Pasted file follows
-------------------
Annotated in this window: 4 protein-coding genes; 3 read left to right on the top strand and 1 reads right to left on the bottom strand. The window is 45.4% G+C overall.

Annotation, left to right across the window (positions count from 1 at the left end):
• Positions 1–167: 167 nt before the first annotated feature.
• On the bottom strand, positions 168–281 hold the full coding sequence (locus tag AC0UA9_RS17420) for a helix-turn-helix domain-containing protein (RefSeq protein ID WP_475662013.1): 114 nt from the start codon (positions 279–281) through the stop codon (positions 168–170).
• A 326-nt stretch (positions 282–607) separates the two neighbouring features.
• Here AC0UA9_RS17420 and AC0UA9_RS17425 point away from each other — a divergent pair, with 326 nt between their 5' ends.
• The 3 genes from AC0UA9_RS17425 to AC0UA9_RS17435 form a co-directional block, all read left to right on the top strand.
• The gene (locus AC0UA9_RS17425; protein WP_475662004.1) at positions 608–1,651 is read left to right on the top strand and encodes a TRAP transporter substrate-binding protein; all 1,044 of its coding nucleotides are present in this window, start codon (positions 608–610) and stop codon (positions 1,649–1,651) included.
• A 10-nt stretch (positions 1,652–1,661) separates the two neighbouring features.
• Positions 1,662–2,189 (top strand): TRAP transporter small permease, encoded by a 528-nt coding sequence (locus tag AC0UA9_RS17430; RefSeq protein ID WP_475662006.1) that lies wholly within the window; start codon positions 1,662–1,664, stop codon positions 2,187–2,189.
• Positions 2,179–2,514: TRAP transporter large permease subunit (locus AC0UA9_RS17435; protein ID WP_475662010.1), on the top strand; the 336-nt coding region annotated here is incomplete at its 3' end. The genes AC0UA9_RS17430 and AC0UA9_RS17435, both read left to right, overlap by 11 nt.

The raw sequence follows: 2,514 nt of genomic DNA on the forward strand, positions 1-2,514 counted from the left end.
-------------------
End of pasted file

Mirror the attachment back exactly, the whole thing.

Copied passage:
Annotated in this window: 4 protein-coding genes; 3 read left to right on the top strand and 1 reads right to left on the bottom strand. The window is 45.4% G+C overall.

Annotation, left to right across the window (positions count from 1 at the left end):
• Positions 1–167: 167 nt before the first annotated feature.
• On the bottom strand, positions 168–281 hold the full coding sequence (locus tag AC0UA9_RS17420) for a helix-turn-helix domain-containing protein (RefSeq protein ID WP_475662013.1): 114 nt from the start codon (positions 279–281) through the stop codon (positions 168–170).
• A 326-nt stretch (positions 282–607) separates the two neighbouring features.
• Here AC0UA9_RS17420 and AC0UA9_RS17425 point away from each other — a divergent pair, with 326 nt between their 5' ends.
• The 3 genes from AC0UA9_RS17425 to AC0UA9_RS17435 form a co-directional block, all read left to right on the top strand.
• The gene (locus AC0UA9_RS17425; protein WP_475662004.1) at positions 608–1,651 is read left to right on the top strand and encodes a TRAP transporter substrate-binding protein; all 1,044 of its coding nucleotides are present in this window, start codon (positions 608–610) and stop codon (positions 1,649–1,651) included.
• A 10-nt stretch (positions 1,652–1,661) separates the two neighbouring features.
• Positions 1,662–2,189 (top strand): TRAP transporter small permease, encoded by a 528-nt coding sequence (locus tag AC0UA9_RS17430; RefSeq protein ID WP_475662006.1) that lies wholly within the window; start codon positions 1,662–1,664, stop codon positions 2,187–2,189.
• Positions 2,179–2,514: TRAP transporter large permease subunit (locus AC0UA9_RS17435; protein ID WP_475662010.1), on the top strand; the 336-nt coding region annotated here is incomplete at its 3' end. The genes AC0UA9_RS17430 and AC0UA9_RS17435, both read left to right, overlap by 11 nt.

The raw sequence follows: 2,514 nt of genomic DNA on the forward strand, positions 1-2,514 counted from the left end.